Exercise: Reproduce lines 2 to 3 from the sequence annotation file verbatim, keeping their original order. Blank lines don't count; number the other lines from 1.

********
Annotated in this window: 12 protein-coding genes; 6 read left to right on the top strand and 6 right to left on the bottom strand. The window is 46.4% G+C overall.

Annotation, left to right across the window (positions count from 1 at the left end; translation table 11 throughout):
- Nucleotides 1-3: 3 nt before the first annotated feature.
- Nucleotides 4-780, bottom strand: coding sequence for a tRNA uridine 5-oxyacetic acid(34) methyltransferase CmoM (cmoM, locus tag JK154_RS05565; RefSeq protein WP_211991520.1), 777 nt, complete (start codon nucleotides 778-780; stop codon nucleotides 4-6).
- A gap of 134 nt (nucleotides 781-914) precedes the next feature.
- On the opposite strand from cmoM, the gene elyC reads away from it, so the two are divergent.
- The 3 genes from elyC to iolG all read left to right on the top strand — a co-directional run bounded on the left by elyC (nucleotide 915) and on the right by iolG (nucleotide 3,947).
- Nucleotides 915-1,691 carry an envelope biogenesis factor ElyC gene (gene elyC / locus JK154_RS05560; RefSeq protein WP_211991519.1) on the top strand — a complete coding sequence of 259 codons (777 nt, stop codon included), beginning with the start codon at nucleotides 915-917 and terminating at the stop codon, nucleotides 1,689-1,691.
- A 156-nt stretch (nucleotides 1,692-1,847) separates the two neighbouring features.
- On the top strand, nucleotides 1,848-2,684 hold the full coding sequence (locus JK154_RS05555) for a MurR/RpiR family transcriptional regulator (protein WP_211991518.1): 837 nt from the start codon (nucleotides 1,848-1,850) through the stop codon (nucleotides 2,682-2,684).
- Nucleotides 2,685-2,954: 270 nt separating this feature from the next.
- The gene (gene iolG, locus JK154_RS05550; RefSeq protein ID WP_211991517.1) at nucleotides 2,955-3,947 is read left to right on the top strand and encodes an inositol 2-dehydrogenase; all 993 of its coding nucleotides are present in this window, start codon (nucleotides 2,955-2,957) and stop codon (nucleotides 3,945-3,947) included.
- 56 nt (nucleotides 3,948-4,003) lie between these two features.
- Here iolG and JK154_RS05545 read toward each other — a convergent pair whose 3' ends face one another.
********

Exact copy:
Annotation, left to right across the window (positions count from 1 at the left end; translation table 11 throughout):
- Nucleotides 1-3: 3 nt before the first annotated feature.